3. Speak up for what is just.

Speak up for what is just—not right. Do you confuse the two of these?  I know I do!  Focus more on being just so those who cross your path are better off for having done so. At work, in your business or in a personal situation, when others are being cheated, disrespected, or done a disservice, let your light shine and speak up. You can do it in a direct, calm, straightforward, and nonjudgmental way.  Of course, the “old social worker/advocate” in me is sometimes far from calm.  LOL!

4. Let go of the desire to fit in.

Maybe this is part of why my light has dimmed this month….. I’m a proverbial people-pleaser.  As the MS effects more of my life, I struggle to find a place to fit in.  I never thought about how difficult it is for my light to shine when I feel like I need to fit in everywhere I go. Sometimes, people think I am odd just because I  am smiling and talking to everyone.  I need to focus more on being a symbol of truth and love on a daily basis instead of trying to fit in.  What about you?

5. Don’t hide your spiritual life.

This may be a hard one for some.  For me, I have learned my Higher Power is central to everything in my life.  When I pretend that is not the case, my light dims.  It is by his grace, I have survived the craziness of my life.  I am not saying you need a Bible on your desk or a preacher’s robe to share your faith with others. When the chance comes to tell people where your strength comes from in difficult times, or to acknowledge how your Higher Power has protected or blessed you, be honest. Your faith is a part of who you are. When you free yourself to be who you are, you also free others to be who they truly are.

My Challenge to you is to identify one way you will share your light this week. Then set out to be a symbol of love and light in the world…  Share with us…..

Have a ThirtyOne-derful day!

Brain Jumble

letters
The cloudy cold dreary weather causes people to struggle with changes in their mood, and pain in their joints.  For me, add to it how it wrecks havoc on my foggy brain.   There was a time when I think my body just needs some oiling (lots of supplements/vitamins), and could definitely need some repairing but on those cold and dreary days….…I think a new one is the only thing that will help!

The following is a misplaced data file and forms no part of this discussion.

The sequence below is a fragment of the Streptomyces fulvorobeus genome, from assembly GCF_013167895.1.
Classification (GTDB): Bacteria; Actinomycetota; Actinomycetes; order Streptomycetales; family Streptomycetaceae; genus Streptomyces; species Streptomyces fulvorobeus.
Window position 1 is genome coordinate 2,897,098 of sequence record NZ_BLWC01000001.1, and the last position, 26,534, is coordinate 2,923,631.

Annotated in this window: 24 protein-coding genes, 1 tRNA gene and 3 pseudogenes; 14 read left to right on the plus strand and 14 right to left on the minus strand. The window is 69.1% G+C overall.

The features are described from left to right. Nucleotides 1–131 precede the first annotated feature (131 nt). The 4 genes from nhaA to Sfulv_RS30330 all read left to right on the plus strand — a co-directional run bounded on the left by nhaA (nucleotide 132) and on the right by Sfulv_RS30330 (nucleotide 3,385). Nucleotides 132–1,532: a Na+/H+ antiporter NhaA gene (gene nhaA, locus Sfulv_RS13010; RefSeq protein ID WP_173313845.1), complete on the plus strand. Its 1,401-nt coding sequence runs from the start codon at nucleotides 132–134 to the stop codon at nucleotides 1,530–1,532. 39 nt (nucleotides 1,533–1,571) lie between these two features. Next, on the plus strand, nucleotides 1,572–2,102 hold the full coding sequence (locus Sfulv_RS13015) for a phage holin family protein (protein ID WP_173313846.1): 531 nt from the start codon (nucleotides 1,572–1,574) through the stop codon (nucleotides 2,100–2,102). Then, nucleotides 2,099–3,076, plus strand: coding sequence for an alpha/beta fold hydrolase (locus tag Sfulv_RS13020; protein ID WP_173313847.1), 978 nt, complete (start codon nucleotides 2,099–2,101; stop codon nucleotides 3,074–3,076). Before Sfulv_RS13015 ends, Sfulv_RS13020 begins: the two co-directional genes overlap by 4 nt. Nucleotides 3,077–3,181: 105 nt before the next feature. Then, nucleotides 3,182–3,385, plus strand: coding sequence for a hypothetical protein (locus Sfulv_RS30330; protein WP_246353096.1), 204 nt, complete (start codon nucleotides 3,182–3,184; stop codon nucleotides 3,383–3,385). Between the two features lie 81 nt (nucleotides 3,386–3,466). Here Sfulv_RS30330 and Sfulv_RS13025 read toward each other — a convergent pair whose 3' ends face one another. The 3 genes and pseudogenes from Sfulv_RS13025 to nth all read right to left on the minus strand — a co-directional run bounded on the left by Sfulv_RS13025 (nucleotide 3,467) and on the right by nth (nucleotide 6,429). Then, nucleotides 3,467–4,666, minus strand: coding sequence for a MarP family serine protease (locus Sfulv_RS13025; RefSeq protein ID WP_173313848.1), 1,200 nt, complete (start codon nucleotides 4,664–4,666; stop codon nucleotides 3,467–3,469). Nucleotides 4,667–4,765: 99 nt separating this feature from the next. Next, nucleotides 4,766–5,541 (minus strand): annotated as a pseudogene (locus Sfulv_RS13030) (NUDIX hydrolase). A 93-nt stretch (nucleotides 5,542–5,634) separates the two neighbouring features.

At the age of 61, some would say it is normal to forget appointments, people’s names, a movie I already watched (maybe more than once) or even what was said a few minutes ago….. the reality is my brain as seen on my MRI scans is filled with holes scattered all over the place. Some are bigger than others but definitely more than just the few which come with aging.
I love this explanation from a fellow MS blogger “I imagine words bouncing around in my brain, sliding from hole to hole and hitting road blocks in hopes of finding a way of escape. It’s kind of like they are stuck in a perpetual reality game of Chutes and Ladders.”   It is so true.  Combine that mess with missing memories and some days I feel like the movie “50 First Dates”.  Yup, I had to look up the name because I couldn’t remember it.  If you haven’t seen it, it is about a girl who doesn’t remember so each day is a new day.  An average day for me includes not remembering things BUT there are those crazy radon thoughts which find their way through the maze of detours.  It is those crazy random thoughts on a good day which make some think, I’m okay!